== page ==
UPDATE 2-Iceland cuts rates, introduces economic aid to cope with coronavirus

(Adds background, details on government measures, analyst comment)

COPENHAGEN, March 11 (Reuters) - Iceland’s central bank slashed its benchmark interest rate to its lowest ever on Wednesday, following government aid measures announced on Tuesday, in an effort to safeguard the country from the impact of the coronavirus on its tourism-dependent economy.

The 50-basis-point cut to 2.25% on the deposit rate follows five rate reductions last year as tourism struggled and the fishing season failed, and another 25-bp cut in February to 2.75%, itself a record low.

Central bank policymakers had been due to meet on March 18, but had moved forward its scheduled rate decision to early Wednesday.

Last week, central bank Governor Asgeir Jonsson said an rates could be cut without weakening the krona, the country’s currency. [nL8N2AY33I

“With these actions, the Bank is easing the monetary stance in view of the worsening economic outlook following the accelerated spread of the COVID-19 virus,” the central bank said in a statement.

Iceland’s Department of Civil Protection and Emergency Management has reported 81 coronavirus cases, some of whom were infected inside the country.

On Tuesday the Icelandic government also presented measures to help struggling businesses and prop up the economy, which it said was “well placed to return to business as usual in the medium to long-term”.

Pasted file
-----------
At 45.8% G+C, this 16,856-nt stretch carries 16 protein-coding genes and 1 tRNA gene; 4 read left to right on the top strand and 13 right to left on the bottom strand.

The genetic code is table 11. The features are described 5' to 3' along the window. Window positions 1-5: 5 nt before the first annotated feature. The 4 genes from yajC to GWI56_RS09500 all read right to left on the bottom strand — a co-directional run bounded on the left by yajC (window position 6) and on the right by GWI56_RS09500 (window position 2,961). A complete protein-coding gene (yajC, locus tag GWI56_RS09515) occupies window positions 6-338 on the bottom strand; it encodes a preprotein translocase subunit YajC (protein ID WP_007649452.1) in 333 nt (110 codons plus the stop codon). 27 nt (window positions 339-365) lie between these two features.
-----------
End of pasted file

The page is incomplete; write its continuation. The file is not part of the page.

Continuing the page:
The measures included extending payment deadlines on taxes and levies for those industries hurting from falling revenues, especially tourism, as well as stimulating private consumption through tax cuts or increased benefits.

“If tourism becomes subdued for a prolonged period, the Icelandic economy could experience renewed headwinds, which would also hit the banks,” analysts at Danske Bank Credit Research said in a note published on Wednesday.

The government also said it would revise its current fiscal policy and that a “special investment effort” was underway to increase public spending in the coming years, which would be partly financed by selling the government-owned Íslandsbanki.

The central bank also said it would lower average reserve requirements, the amount of liquid assets each bank must hold relative to its debts, to 0% from 1% to ease banks’ liquidity positions. (Reporting by Nikolaj Skydsgaard and Jacob Gronholt-Pedersen; editing by Catherine Evans, Larry King)